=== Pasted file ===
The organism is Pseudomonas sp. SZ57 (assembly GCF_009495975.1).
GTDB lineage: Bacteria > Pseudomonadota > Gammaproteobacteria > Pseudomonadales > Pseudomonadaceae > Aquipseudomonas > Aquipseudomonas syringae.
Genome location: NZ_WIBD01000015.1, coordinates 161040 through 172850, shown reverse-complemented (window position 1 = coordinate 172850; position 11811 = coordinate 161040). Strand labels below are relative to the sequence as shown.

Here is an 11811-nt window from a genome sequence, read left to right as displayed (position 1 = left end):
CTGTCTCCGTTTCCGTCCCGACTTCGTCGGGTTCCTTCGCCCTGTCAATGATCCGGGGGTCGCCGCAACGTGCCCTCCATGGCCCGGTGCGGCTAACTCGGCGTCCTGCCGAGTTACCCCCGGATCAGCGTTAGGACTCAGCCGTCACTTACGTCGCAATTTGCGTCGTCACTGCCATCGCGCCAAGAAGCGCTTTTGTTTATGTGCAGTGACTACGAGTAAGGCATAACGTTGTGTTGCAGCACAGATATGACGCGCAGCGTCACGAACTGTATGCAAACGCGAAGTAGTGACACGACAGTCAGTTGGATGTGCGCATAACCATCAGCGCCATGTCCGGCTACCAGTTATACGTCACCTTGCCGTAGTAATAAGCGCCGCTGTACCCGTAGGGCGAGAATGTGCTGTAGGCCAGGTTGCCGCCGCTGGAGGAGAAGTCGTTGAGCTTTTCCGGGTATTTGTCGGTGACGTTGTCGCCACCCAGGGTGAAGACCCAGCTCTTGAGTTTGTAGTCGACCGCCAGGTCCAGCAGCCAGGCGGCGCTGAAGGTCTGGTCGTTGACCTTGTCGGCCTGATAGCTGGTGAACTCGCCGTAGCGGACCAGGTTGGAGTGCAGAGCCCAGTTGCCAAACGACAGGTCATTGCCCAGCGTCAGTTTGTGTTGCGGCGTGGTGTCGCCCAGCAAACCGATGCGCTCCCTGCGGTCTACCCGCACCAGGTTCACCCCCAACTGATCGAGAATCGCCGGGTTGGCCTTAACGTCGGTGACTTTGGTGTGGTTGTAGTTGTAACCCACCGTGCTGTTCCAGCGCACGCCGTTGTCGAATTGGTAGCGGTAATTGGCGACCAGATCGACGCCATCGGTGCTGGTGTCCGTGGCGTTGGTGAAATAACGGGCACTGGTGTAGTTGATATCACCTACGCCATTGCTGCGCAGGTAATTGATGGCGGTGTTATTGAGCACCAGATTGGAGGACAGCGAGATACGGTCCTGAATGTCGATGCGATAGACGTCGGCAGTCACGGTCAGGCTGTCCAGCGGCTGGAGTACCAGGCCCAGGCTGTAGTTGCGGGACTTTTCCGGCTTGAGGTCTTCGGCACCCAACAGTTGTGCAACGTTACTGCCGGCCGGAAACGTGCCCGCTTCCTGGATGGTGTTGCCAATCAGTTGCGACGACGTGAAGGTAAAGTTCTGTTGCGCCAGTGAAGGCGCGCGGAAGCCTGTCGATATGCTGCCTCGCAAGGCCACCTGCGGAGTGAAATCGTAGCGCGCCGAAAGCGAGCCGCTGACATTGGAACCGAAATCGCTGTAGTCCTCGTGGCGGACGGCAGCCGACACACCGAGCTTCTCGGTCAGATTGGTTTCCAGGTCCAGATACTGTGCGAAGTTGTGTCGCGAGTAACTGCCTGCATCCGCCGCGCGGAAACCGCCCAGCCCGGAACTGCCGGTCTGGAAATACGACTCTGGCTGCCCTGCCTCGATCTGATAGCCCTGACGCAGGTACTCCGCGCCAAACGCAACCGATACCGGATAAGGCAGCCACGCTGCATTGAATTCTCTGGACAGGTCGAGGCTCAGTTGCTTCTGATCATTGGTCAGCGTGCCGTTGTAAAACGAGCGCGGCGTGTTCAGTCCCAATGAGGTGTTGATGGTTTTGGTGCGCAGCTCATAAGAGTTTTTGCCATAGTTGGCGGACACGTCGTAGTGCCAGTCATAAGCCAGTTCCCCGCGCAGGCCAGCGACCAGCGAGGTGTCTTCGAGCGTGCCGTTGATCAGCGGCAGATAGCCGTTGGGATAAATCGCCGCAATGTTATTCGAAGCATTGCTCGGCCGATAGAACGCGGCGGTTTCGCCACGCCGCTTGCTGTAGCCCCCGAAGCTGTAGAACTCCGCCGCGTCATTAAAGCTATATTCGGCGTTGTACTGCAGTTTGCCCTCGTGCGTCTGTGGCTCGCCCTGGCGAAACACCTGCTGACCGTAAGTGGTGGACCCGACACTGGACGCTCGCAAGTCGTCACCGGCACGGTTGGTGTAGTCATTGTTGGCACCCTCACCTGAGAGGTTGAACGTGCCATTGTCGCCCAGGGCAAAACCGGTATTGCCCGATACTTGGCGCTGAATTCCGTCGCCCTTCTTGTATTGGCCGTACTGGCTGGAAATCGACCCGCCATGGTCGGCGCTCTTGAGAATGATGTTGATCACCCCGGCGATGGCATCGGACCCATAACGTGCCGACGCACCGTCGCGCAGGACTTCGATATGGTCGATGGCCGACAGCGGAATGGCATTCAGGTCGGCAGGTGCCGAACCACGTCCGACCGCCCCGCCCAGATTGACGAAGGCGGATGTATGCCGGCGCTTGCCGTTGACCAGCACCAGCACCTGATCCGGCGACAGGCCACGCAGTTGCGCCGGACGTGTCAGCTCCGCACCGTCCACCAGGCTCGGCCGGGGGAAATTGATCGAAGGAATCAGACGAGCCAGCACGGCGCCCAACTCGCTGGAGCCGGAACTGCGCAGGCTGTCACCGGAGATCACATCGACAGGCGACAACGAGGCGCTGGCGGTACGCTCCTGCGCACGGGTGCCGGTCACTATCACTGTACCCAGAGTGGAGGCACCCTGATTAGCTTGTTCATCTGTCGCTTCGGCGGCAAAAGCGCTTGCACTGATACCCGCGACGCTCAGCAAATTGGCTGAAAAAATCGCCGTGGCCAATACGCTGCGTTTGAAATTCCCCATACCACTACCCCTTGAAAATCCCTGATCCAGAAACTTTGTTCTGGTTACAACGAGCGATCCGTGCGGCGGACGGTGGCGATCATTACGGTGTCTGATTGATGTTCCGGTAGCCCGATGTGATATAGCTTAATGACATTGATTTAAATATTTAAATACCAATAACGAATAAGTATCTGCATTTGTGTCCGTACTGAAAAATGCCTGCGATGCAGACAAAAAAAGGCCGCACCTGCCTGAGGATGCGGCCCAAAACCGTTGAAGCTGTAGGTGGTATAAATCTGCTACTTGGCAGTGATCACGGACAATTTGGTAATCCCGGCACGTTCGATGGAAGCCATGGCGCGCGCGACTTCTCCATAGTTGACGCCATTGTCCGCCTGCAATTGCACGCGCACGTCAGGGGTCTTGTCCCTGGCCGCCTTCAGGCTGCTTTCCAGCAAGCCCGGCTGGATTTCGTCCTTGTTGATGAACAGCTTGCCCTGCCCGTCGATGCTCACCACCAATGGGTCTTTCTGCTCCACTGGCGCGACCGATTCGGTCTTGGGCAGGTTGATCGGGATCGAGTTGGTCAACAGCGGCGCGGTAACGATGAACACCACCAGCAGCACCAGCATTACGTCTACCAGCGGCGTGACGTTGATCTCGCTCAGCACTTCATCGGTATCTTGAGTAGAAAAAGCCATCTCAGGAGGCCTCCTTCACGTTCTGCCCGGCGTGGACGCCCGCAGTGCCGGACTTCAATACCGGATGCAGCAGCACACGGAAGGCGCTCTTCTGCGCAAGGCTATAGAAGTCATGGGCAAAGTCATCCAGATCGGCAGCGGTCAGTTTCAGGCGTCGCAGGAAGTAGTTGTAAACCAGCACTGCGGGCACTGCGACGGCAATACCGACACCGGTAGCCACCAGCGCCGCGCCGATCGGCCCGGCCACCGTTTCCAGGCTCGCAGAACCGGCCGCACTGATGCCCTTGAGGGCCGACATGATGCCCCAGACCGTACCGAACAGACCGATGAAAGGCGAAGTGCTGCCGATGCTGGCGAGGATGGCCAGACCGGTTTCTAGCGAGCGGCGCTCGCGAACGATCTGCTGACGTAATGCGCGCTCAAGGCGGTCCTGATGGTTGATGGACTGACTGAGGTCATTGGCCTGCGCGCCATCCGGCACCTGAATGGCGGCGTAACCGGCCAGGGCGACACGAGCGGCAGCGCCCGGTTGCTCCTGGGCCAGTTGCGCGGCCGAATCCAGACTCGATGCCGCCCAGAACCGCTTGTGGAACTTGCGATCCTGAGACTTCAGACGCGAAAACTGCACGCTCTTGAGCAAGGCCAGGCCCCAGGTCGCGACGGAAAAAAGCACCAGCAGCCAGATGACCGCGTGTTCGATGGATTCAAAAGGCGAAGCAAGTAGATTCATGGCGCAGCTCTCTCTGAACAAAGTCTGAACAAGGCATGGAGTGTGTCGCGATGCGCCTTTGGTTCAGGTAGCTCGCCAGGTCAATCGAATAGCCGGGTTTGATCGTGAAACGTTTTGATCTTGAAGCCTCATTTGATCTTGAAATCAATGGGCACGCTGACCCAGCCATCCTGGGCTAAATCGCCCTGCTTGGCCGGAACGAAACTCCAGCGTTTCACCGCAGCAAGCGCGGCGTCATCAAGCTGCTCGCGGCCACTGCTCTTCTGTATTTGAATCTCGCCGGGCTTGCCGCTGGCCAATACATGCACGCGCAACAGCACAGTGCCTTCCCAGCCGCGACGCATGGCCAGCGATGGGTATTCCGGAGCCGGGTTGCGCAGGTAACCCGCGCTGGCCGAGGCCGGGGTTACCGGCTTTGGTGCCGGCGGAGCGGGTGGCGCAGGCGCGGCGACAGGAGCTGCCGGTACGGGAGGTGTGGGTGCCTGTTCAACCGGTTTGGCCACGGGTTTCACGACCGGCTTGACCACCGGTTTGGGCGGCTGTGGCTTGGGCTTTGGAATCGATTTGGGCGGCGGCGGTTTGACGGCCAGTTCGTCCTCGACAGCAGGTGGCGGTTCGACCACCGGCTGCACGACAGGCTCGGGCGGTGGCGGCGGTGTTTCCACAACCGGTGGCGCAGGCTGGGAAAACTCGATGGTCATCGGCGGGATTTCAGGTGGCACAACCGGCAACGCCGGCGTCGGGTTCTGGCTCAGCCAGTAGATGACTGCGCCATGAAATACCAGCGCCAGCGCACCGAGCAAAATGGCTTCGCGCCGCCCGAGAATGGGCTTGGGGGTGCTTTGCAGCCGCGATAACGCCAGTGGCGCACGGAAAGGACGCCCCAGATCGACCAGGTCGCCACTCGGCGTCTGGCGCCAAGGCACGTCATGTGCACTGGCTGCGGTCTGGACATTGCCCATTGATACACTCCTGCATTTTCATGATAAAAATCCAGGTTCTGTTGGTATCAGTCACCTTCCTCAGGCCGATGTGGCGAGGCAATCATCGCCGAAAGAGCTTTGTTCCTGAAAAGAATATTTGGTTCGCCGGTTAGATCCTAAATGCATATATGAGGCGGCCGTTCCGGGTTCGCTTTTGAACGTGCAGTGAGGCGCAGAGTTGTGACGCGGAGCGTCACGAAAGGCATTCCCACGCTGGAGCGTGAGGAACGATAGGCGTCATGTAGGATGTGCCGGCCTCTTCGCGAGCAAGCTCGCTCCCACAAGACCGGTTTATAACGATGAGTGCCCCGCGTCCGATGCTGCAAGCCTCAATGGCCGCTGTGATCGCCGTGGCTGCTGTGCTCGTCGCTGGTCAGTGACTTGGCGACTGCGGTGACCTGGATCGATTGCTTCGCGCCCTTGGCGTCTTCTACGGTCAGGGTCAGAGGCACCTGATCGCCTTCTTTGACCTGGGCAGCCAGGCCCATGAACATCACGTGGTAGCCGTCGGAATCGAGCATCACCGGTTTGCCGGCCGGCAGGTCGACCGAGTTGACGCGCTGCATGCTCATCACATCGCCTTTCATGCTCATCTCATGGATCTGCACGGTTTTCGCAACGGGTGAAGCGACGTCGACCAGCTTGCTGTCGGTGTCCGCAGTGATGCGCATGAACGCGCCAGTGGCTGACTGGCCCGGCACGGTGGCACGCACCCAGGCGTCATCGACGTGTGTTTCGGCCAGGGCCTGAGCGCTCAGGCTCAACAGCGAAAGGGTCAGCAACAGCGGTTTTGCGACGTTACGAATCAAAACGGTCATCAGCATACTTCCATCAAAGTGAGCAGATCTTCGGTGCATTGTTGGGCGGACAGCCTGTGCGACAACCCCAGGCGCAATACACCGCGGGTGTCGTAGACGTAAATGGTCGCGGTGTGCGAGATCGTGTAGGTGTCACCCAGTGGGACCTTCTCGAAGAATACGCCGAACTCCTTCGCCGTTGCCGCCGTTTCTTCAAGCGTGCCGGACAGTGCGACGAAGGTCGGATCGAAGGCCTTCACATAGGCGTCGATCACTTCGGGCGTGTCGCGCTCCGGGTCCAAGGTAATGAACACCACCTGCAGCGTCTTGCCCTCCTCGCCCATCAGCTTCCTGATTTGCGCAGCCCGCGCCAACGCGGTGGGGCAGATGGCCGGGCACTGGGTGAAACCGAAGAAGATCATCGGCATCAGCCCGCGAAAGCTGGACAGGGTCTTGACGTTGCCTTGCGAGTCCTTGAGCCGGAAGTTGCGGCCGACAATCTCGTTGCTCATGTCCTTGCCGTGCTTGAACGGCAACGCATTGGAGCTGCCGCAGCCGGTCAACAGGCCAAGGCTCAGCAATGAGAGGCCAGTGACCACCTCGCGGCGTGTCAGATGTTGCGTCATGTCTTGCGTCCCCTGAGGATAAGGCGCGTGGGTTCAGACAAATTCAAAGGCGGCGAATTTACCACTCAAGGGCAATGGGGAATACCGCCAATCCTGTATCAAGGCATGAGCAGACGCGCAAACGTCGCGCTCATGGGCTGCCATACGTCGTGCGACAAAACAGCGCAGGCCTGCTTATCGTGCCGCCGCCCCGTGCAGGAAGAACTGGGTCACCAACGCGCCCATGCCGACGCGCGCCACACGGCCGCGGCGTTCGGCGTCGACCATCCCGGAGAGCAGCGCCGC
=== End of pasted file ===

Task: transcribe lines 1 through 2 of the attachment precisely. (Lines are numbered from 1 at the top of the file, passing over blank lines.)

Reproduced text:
The organism is Pseudomonas sp. SZ57 (assembly GCF_009495975.1).
GTDB lineage: Bacteria > Pseudomonadota > Gammaproteobacteria > Pseudomonadales > Pseudomonadaceae > Aquipseudomonas > Aquipseudomonas syringae.